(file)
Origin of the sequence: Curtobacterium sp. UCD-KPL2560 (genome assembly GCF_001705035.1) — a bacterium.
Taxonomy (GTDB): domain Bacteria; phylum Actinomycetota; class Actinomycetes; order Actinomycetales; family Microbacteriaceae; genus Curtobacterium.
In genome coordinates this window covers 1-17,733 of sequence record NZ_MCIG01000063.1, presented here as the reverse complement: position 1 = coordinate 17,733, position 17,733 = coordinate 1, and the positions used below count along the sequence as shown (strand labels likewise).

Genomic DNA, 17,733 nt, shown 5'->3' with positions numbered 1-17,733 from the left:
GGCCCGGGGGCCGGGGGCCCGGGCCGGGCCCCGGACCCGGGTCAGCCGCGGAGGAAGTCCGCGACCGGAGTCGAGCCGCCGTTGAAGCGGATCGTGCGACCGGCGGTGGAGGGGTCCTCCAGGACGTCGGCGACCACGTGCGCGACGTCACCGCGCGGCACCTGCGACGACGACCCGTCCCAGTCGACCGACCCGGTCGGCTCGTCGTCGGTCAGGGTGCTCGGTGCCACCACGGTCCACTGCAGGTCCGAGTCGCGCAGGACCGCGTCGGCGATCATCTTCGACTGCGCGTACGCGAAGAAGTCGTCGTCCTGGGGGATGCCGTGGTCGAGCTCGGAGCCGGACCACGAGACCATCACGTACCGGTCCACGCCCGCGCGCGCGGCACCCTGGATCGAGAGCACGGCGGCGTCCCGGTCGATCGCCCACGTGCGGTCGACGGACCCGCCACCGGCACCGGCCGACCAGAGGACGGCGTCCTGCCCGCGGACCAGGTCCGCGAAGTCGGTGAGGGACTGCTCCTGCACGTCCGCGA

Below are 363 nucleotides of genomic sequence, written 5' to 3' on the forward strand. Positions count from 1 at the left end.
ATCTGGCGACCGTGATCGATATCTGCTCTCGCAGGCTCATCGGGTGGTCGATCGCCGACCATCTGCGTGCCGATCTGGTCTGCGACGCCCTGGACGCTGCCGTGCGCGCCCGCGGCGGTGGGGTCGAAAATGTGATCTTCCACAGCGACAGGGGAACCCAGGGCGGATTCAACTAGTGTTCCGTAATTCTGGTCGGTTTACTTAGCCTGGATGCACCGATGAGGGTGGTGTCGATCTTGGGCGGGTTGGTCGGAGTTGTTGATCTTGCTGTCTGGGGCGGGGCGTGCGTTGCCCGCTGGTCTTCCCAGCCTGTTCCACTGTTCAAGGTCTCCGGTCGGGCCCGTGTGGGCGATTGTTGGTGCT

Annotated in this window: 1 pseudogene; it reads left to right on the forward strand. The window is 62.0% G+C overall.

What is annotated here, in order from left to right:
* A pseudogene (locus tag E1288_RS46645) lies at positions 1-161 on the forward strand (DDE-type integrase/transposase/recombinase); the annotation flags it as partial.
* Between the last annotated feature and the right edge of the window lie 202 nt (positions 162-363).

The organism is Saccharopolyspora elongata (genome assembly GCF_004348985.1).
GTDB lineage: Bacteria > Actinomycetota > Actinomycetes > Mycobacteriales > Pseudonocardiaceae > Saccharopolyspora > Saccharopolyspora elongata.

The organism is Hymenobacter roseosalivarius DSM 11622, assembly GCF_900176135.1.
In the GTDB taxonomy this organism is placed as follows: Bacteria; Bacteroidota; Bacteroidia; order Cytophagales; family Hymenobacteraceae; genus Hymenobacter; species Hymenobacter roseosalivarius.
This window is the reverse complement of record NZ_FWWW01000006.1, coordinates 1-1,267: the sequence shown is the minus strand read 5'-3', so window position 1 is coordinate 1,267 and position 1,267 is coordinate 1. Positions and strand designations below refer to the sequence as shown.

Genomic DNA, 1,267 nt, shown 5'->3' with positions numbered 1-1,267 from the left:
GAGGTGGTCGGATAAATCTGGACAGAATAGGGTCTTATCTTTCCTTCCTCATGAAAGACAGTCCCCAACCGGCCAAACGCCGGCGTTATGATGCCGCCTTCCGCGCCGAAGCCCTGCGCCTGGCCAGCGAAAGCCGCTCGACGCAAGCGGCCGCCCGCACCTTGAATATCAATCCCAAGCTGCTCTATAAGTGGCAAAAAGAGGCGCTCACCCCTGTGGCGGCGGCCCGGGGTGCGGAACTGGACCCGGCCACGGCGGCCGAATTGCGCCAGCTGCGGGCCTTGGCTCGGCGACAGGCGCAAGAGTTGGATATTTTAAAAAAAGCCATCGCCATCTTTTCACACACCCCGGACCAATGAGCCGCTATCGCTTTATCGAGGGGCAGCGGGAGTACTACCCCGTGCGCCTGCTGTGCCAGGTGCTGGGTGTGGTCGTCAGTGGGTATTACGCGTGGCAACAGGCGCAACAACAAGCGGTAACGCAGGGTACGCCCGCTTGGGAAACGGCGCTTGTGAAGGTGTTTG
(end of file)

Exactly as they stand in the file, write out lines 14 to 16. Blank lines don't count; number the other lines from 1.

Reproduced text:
The organism is Hymenobacter roseosalivarius DSM 11622, assembly GCF_900176135.1.
In the GTDB taxonomy this organism is placed as follows: Bacteria; Bacteroidota; Bacteroidia; order Cytophagales; family Hymenobacteraceae; genus Hymenobacter; species Hymenobacter roseosalivarius.
This window is the reverse complement of record NZ_FWWW01000006.1, coordinates 1-1,267: the sequence shown is the minus strand read 5'-3', so window position 1 is coordinate 1,267 and position 1,267 is coordinate 1. Positions and strand designations below refer to the sequence as shown.